BP’s Top 100 Movie Challenge #78: Blade Runner, by Sarah Brinks
I decided to undertake a movie challenge in 2017. This seemed like a good way to see some classic movies that I have unfortunately never seen – the Battleship Pretension Top 100 provided just that challenge.
I’m hoping this is a safe space because I must admit that this was first time I had ever watched Blade Runner in its entirety. I had tried watching it once before and gave up. I feel like I had gleaned a lot of the plot from pop culture, but it was good finally see it. And just to be clear I watched the ‘Final Cut’ version of the film.
I had a mixed reaction to the film. I thought it was an engaging, thrilling science fiction film but I struggled a little with the world building. I feel like I had so many frustratingly unanswered questions. That being said, it was exciting to watch and the performances as well as the look of the film were great. The ‘Final Cut’ is a pristine transfer of the film and it was really gorgeous. I can understand why Blade Runner has built up such a strong following over the years.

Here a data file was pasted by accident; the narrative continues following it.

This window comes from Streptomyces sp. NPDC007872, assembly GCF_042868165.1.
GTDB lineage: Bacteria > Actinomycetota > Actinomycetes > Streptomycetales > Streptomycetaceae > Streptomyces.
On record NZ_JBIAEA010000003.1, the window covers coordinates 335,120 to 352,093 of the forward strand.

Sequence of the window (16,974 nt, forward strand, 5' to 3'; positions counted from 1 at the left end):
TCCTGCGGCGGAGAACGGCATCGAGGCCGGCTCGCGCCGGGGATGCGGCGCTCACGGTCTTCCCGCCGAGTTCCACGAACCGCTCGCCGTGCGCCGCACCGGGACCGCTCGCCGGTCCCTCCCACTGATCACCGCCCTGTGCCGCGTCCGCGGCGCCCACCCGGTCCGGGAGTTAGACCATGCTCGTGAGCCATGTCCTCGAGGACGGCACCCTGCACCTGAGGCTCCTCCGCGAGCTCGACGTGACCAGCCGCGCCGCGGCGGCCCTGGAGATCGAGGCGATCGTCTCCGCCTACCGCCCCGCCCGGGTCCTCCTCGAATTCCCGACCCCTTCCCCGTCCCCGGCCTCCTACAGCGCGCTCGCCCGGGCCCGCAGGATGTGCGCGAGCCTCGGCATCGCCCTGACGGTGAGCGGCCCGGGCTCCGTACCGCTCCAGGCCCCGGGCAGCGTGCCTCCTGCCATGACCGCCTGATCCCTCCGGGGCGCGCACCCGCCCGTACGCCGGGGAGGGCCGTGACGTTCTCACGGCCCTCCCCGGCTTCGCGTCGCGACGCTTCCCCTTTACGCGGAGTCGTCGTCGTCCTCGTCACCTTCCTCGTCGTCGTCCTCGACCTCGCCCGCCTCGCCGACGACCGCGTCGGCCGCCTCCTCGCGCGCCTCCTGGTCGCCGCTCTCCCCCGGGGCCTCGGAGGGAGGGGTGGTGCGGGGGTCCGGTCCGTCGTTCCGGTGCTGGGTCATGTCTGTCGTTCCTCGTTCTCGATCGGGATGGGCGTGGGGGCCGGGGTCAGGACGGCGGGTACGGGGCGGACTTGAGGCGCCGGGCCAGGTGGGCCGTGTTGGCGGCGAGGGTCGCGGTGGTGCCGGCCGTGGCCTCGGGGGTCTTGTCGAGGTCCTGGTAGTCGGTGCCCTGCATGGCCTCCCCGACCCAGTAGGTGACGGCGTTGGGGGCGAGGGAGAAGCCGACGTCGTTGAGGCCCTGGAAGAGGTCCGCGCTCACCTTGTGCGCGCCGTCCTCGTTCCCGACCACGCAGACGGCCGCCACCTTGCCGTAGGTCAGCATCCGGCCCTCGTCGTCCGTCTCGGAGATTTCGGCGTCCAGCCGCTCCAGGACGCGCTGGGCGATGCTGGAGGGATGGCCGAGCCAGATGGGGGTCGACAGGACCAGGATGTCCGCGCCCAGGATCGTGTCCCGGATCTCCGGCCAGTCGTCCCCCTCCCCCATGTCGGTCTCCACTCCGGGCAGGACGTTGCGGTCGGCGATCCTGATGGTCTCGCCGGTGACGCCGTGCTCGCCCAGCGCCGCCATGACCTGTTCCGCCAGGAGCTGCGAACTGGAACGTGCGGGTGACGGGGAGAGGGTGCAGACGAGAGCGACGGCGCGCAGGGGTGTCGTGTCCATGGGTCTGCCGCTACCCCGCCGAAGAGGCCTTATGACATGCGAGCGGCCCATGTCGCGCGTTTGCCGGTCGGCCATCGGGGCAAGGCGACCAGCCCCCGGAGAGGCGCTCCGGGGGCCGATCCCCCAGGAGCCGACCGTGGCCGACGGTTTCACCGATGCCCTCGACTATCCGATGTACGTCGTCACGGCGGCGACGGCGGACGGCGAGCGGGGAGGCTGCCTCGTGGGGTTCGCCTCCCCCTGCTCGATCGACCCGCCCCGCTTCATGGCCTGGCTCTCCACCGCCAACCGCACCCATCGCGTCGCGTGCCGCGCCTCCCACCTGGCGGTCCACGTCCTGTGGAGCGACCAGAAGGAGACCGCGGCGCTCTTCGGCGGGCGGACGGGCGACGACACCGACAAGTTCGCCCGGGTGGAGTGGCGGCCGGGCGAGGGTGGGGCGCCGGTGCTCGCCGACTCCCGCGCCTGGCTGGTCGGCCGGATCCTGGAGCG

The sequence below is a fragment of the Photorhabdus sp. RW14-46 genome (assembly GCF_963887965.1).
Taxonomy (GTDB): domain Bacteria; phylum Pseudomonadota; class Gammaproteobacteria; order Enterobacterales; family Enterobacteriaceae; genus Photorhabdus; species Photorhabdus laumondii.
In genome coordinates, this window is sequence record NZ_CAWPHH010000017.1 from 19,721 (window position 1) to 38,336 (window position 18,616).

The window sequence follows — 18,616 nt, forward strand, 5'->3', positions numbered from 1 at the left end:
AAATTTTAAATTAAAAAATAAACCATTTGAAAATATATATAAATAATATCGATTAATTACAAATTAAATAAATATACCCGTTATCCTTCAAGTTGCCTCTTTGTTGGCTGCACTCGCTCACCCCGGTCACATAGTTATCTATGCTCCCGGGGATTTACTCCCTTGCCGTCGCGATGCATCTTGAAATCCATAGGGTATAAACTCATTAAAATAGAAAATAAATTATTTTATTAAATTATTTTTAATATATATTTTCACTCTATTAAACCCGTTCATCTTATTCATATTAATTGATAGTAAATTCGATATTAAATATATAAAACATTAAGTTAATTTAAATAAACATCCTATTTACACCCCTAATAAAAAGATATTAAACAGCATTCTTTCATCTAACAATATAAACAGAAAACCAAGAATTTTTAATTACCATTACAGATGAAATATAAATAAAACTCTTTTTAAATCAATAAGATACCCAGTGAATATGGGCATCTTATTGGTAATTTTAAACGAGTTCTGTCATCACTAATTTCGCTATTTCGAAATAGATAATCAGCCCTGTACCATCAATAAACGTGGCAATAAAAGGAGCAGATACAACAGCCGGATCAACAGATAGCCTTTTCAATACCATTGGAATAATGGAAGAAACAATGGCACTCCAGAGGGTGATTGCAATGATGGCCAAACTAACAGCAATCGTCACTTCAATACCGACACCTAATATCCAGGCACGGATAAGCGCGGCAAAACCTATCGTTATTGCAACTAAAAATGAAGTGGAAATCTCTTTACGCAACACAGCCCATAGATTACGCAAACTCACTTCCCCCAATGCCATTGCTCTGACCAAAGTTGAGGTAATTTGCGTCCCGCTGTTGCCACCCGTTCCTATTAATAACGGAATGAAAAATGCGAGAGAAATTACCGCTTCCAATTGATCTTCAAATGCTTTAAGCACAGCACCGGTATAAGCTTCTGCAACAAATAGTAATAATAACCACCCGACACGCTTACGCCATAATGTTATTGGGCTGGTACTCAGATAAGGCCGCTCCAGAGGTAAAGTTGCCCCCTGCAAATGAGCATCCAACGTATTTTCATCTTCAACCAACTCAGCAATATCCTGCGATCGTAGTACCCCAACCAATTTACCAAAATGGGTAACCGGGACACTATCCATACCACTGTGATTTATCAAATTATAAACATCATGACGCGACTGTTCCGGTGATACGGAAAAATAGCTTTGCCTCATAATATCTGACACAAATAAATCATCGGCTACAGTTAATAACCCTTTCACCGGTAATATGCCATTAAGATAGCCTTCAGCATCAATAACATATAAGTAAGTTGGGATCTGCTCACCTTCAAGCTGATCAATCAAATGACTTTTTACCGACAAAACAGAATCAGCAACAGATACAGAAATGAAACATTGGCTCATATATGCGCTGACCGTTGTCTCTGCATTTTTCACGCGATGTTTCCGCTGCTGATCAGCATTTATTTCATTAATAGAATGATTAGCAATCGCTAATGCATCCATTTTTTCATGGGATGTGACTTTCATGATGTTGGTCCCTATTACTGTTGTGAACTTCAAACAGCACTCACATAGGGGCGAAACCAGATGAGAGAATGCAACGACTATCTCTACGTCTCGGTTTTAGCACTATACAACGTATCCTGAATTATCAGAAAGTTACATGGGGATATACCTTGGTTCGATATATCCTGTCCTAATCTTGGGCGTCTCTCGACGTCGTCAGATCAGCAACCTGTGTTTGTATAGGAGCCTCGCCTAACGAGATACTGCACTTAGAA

Harrison Ford as the blade runner Deckard was really great. Ford has a way of bringing a realism to his characters; they feel lived-in. You have no doubt that Deckard has seen and done a lot in his time as a blade runner. I was impressed by how creepy all the Nexus 6 replicants were. Rutger Hauer has a real Arian, superior-race vibe to his performance that works particularly well, especially as he gets closer to retirement and starts to break down. Brion James is also really creepy. But Daryl Hannah might be the creepiest, especially at the end when she has the weird clown makeup on. I have a real fear of clowns so that might have affected me too but the scene when she is shot and freaks out, flopping around was incredibly disturbing.
Blade Runner tackles a topic that is endlessly fascinating and becomes more relevant everyday as AI and machine-learning improves. If a machine thinks independently, feels, and even loves, is it alive? How do we decide who/what deserves a chance at life and freedom? Blade Runner doesn’t answer those questions, it doesn’t even exclusively tell you who is a replicant but it does make you think. I appreciate any film that makes me ask questions beyond the world of the film.
I’ve decided to rate each film using an arbitrary scale based on the board game Battleship (lowest: Destroyer, Submarine, Cruiser, Battleship, highest: Carrier)
Blade Runner ranking: Cruiser